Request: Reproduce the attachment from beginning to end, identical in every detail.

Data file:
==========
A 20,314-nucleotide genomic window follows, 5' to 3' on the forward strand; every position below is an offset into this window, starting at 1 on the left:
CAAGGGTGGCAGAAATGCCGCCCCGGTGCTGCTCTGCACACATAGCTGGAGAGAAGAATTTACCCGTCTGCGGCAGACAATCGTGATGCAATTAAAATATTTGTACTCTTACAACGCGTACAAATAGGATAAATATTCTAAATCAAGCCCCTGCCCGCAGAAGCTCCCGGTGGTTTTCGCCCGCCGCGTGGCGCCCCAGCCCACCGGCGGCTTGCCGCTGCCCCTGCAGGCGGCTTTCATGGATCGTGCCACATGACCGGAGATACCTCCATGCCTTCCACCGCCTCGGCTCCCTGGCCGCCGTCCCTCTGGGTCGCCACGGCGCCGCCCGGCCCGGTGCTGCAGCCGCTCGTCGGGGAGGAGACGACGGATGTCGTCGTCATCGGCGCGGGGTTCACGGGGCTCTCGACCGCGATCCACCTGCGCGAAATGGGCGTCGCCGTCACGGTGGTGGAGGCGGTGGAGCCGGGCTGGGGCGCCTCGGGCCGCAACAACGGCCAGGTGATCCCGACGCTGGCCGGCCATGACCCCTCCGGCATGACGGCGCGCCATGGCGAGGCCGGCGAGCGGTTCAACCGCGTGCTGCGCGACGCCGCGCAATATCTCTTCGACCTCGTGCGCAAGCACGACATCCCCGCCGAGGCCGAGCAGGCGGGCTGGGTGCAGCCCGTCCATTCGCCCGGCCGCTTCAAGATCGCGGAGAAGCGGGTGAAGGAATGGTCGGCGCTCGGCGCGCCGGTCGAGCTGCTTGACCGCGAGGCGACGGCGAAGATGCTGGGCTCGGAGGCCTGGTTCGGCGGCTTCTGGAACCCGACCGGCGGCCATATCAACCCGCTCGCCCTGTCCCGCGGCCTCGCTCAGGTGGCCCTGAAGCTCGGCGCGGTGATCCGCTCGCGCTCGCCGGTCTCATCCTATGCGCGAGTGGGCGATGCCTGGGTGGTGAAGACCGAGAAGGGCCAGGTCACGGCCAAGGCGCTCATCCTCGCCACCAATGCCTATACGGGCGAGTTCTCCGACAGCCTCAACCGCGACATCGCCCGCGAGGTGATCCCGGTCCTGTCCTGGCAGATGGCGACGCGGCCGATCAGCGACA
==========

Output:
A 20,314-nucleotide genomic window follows, 5' to 3' on the forward strand; every position below is an offset into this window, starting at 1 on the left:
CAAGGGTGGCAGAAATGCCGCCCCGGTGCTGCTCTGCACACATAGCTGGAGAGAAGAATTTACCCGTCTGCGGCAGACAATCGTGATGCAATTAAAATATTTGTACTCTTACAACGCGTACAAATAGGATAAATATTCTAAATCAAGCCCCTGCCCGCAGAAGCTCCCGGTGGTTTTCGCCCGCCGCGTGGCGCCCCAGCCCACCGGCGGCTTGCCGCTGCCCCTGCAGGCGGCTTTCATGGATCGTGCCACATGACCGGAGATACCTCCATGCCTTCCACCGCCTCGGCTCCCTGGCCGCCGTCCCTCTGGGTCGCCACGGCGCCGCCCGGCCCGGTGCTGCAGCCGCTCGTCGGGGAGGAGACGACGGATGTCGTCGTCATCGGCGCGGGGTTCACGGGGCTCTCGACCGCGATCCACCTGCGCGAAATGGGCGTCGCCGTCACGGTGGTGGAGGCGGTGGAGCCGGGCTGGGGCGCCTCGGGCCGCAACAACGGCCAGGTGATCCCGACGCTGGCCGGCCATGACCCCTCCGGCATGACGGCGCGCCATGGCGAGGCCGGCGAGCGGTTCAACCGCGTGCTGCGCGACGCCGCGCAATATCTCTTCGACCTCGTGCGCAAGCACGACATCCCCGCCGAGGCCGAGCAGGCGGGCTGGGTGCAGCCCGTCCATTCGCCCGGCCGCTTCAAGATCGCGGAGAAGCGGGTGAAGGAATGGTCGGCGCTCGGCGCGCCGGTCGAGCTGCTTGACCGCGAGGCGACGGCGAAGATGCTGGGCTCGGAGGCCTGGTTCGGCGGCTTCTGGAACCCGACCGGCGGCCATATCAACCCGCTCGCCCTGTCCCGCGGCCTCGCTCAGGTGGCCCTGAAGCTCGGCGCGGTGATCCGCTCGCGCTCGCCGGTCTCATCCTATGCGCGAGTGGGCGATGCCTGGGTGGTGAAGACCGAGAAGGGCCAGGTCACGGCCAAGGCGCTCATCCTCGCCACCAATGCCTATACGGGCGAGTTCTCCGACAGCCTCAACCGCGACATCGCCCGCGAGGTGATCCCGGTCCTGTCCTGGCAGATGGCGACGCGGCCGATCAGCGACA